What I think is especially neat about this is that both of these apply to the redemption we talk about when we're talking about the Gospel! Our redemption through Christ is, quite literally, a restoration of full value and God's way of claiming us as His beloved chosen ones! I think that's amazing.

That's kind of all I've got to say about this right now! Just a quick thought haha. I'd love to hear what you guys think about this! Leave a comment! :)

Sunday, December 04, 2011

Ave Maria

Hey guys,

So this morning I was listening to Ave Maria on Josh Groban's "Noel" album. Super amazing, obviously. But it got me thinking about the lyrics. I don't speak Latin, but I understand some of the words in there, and was reflecting on them this morning before the service at Emmaus. Words that pop up in there, apart from the titular 'Hail Mary,' are gratia, dominus and benedictus. Gratia is a word that provides the root for English words like grace and gratitude. Dominus tends to refer to someone in authority, a position or power (such as a Lord or clergyman). Benedictus has to do with blessings. After googling the meaning of the lyrics, I realized this song is, in some part, a prayer thanking God for the blessing and grace He poured out over Mary.

That being said, it was a really neat parallel when Keith Ganzer started his sermon this morning, found here on the Emmaus website, and, continuing his series on the Gospel of Luke, talked about the passage where Mary learns of her pregnancy. Sort of the main point of his sermon was focused around the fact that Mary was probably like 12 years old, and had such an incredible faith and commitment to God's will for her life. He emphasized the fact that it's really unfortunate that in this day and age, people seem to take a stance when it comes to young people that none of them are mature, that none of them can have truly strong relationships with God, and that none of them can commit their lives to Him until they're much older. And he used this message as a way of encouraging our congregation to encourage the kids and teens to step out in their faith and give themselves to God in powerful ways. We're obviously not asking them to get pregnant with His incarnate Son or anything, since Mary did that already, but we're asking them to show that same kind of faith and devotion.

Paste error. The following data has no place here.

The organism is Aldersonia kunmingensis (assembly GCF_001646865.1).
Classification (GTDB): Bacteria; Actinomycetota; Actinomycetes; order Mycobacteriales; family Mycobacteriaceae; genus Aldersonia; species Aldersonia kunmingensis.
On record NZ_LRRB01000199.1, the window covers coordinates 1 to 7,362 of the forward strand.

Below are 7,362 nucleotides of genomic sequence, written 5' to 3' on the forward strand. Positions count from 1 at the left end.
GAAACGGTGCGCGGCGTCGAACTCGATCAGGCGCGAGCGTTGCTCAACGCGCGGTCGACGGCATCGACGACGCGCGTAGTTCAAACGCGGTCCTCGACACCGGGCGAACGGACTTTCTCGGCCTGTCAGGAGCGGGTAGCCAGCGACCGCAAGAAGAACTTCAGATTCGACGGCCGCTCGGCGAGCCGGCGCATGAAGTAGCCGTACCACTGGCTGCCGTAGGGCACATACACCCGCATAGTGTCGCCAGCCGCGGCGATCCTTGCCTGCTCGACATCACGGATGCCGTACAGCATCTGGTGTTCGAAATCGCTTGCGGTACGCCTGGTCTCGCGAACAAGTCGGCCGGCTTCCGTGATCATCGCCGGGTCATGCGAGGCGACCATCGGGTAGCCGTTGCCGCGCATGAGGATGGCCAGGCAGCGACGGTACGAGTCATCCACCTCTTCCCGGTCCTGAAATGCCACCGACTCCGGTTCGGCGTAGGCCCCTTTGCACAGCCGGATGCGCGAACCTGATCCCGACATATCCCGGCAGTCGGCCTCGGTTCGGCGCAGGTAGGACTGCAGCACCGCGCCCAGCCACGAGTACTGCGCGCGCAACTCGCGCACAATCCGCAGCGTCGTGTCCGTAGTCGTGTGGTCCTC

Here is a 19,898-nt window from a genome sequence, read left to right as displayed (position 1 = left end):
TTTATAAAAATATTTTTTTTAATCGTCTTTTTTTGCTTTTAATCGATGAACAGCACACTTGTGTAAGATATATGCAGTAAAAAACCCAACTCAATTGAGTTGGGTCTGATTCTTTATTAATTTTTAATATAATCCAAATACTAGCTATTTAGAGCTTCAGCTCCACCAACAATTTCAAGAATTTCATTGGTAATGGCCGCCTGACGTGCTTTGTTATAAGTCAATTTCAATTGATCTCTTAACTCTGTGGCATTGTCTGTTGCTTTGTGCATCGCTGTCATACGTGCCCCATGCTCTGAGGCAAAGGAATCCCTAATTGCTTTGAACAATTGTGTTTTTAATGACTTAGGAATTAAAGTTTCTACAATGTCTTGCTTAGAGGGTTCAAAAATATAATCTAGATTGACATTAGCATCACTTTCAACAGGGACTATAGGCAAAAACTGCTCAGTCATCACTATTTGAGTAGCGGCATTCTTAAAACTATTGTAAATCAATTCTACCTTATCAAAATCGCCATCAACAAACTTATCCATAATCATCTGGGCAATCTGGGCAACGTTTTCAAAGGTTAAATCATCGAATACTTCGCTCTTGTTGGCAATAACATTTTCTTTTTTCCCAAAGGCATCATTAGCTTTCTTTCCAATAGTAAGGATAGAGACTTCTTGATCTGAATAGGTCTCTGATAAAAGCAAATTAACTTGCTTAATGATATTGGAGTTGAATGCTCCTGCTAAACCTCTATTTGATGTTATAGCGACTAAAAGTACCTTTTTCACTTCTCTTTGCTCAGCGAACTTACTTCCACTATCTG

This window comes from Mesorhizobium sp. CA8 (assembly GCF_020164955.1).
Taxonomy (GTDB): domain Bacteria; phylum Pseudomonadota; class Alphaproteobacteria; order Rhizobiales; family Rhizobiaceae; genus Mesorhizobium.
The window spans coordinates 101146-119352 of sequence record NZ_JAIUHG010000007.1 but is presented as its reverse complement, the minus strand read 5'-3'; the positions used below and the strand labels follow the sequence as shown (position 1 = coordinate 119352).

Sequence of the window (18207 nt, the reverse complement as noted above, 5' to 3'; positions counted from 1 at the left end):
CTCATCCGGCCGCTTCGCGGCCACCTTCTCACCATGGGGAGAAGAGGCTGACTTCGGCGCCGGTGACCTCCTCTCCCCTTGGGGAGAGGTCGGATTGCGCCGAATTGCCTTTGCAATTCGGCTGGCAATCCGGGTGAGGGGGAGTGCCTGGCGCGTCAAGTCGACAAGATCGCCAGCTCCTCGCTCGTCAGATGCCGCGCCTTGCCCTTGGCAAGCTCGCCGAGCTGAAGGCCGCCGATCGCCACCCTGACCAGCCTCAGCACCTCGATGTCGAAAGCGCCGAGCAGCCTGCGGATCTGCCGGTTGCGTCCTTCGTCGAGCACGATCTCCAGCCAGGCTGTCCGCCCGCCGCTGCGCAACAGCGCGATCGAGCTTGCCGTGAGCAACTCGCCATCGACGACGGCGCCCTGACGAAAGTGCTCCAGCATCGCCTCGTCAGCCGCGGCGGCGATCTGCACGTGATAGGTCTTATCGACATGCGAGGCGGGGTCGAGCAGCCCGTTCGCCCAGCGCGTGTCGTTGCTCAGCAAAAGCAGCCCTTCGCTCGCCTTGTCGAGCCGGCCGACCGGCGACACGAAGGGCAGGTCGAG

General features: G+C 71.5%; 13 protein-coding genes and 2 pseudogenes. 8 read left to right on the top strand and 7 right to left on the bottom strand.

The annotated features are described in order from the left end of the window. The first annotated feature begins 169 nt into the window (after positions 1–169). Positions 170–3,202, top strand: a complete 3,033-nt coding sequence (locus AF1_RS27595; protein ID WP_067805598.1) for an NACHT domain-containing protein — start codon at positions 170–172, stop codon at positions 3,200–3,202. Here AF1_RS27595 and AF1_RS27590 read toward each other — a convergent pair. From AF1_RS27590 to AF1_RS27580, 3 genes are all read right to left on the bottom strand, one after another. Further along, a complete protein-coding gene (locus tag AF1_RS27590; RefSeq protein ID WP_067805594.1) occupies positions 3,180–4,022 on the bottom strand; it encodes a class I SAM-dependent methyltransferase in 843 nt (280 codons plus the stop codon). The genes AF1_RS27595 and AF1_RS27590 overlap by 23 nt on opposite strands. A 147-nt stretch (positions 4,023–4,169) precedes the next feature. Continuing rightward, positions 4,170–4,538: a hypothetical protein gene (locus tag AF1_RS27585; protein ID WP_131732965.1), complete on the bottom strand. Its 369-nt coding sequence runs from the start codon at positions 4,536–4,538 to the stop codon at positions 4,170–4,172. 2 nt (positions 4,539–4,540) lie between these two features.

So, while meditating on this sermon, I realized just how powerful this message is to anyone involved in Youth & Childrens' ministries. Sometimes- and I'm willing to admit I often fall into this- it's too easy to expect little of young people, because we live in a society where we don't trust them to drive a car until they're a certain age, and sometimes we don't even trust them to work until they're "old enough." But one thing we can't allow ourselves to fall into is the thought that because somebody is young, they aren't capable of committing their lives to the Lord. And it seems ridiculous to me that I would have trouble with this myself, given that I'm a pretty decent example of one of those young people who *does* sacrifice themself for His Kingdom.

So, I pray for myself, and for other youth ministers, that we would be able to encourage our students to be more like Mary in their selfless faith and willingness to commit to God's cause. I also pray that we wouldn't be blind to the truth that they're capable of this!

So, thank you, Mary, for being such a poignant reminder that young people are capable of demonstrating fantastic faith in huge situations.

Prayerfully yours,